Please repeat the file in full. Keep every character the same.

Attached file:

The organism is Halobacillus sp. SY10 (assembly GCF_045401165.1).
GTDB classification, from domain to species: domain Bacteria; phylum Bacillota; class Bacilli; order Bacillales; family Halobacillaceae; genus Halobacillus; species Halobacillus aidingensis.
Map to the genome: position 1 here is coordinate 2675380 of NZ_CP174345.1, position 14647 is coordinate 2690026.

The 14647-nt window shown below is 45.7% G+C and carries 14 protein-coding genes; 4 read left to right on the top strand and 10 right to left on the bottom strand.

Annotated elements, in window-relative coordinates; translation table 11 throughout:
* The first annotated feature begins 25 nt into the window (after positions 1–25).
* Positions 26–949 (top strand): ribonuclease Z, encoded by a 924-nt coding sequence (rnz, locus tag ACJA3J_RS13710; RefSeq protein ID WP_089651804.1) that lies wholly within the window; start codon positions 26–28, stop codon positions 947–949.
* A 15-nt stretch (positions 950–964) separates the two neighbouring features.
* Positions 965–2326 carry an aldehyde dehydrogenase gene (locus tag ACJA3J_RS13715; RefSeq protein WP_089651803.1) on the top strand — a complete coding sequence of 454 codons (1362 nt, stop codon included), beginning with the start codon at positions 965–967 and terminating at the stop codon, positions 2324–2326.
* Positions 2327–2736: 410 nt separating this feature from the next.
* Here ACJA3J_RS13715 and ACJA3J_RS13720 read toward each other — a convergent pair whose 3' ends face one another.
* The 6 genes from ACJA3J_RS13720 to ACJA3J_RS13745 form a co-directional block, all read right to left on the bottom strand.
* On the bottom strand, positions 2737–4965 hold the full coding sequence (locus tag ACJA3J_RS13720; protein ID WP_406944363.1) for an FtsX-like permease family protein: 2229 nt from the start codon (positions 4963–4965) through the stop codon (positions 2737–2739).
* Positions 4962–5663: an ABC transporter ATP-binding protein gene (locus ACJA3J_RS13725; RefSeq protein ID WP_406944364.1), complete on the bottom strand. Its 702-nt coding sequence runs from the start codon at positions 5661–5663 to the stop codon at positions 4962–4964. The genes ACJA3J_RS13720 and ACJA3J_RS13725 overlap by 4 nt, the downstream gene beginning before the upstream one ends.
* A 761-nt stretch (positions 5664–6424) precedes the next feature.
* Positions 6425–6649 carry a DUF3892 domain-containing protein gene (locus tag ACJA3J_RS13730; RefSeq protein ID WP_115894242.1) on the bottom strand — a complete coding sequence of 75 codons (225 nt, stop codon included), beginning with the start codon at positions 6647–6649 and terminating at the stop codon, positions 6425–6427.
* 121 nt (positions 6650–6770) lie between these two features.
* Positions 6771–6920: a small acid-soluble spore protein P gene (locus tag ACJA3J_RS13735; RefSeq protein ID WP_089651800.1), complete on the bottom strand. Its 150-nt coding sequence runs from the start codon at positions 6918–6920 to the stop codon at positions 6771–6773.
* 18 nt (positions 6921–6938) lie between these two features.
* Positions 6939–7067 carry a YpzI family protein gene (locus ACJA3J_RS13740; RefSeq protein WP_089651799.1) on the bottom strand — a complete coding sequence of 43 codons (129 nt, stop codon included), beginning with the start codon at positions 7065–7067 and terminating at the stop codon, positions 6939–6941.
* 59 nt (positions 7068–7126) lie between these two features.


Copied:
The organism is Halobacillus sp. SY10 (assembly GCF_045401165.1).
GTDB classification, from domain to species: domain Bacteria; phylum Bacillota; class Bacilli; order Bacillales; family Halobacillaceae; genus Halobacillus; species Halobacillus aidingensis.
Map to the genome: position 1 here is coordinate 2675380 of NZ_CP174345.1, position 14647 is coordinate 2690026.

The 14647-nt window shown below is 45.7% G+C and carries 14 protein-coding genes; 4 read left to right on the top strand and 10 right to left on the bottom strand.

Annotated elements, in window-relative coordinates; translation table 11 throughout:
* The first annotated feature begins 25 nt into the window (after positions 1–25).
* Positions 26–949 (top strand): ribonuclease Z, encoded by a 924-nt coding sequence (rnz, locus tag ACJA3J_RS13710; RefSeq protein ID WP_089651804.1) that lies wholly within the window; start codon positions 26–28, stop codon positions 947–949.
* A 15-nt stretch (positions 950–964) separates the two neighbouring features.
* Positions 965–2326 carry an aldehyde dehydrogenase gene (locus tag ACJA3J_RS13715; RefSeq protein WP_089651803.1) on the top strand — a complete coding sequence of 454 codons (1362 nt, stop codon included), beginning with the start codon at positions 965–967 and terminating at the stop codon, positions 2324–2326.
* Positions 2327–2736: 410 nt separating this feature from the next.
* Here ACJA3J_RS13715 and ACJA3J_RS13720 read toward each other — a convergent pair whose 3' ends face one another.
* The 6 genes from ACJA3J_RS13720 to ACJA3J_RS13745 form a co-directional block, all read right to left on the bottom strand.
* On the bottom strand, positions 2737–4965 hold the full coding sequence (locus tag ACJA3J_RS13720; protein ID WP_406944363.1) for an FtsX-like permease family protein: 2229 nt from the start codon (positions 4963–4965) through the stop codon (positions 2737–2739).
* Positions 4962–5663: an ABC transporter ATP-binding protein gene (locus ACJA3J_RS13725; RefSeq protein ID WP_406944364.1), complete on the bottom strand. Its 702-nt coding sequence runs from the start codon at positions 5661–5663 to the stop codon at positions 4962–4964. The genes ACJA3J_RS13720 and ACJA3J_RS13725 overlap by 4 nt, the downstream gene beginning before the upstream one ends.
* A 761-nt stretch (positions 5664–6424) precedes the next feature.
* Positions 6425–6649 carry a DUF3892 domain-containing protein gene (locus tag ACJA3J_RS13730; RefSeq protein ID WP_115894242.1) on the bottom strand — a complete coding sequence of 75 codons (225 nt, stop codon included), beginning with the start codon at positions 6647–6649 and terminating at the stop codon, positions 6425–6427.
* 121 nt (positions 6650–6770) lie between these two features.
* Positions 6771–6920: a small acid-soluble spore protein P gene (locus tag ACJA3J_RS13735; RefSeq protein ID WP_089651800.1), complete on the bottom strand. Its 150-nt coding sequence runs from the start codon at positions 6918–6920 to the stop codon at positions 6771–6773.
* 18 nt (positions 6921–6938) lie between these two features.
* Positions 6939–7067 carry a YpzI family protein gene (locus ACJA3J_RS13740; RefSeq protein WP_089651799.1) on the bottom strand — a complete coding sequence of 43 codons (129 nt, stop codon included), beginning with the start codon at positions 7065–7067 and terminating at the stop codon, positions 6939–6941.
* 59 nt (positions 7068–7126) lie between these two features.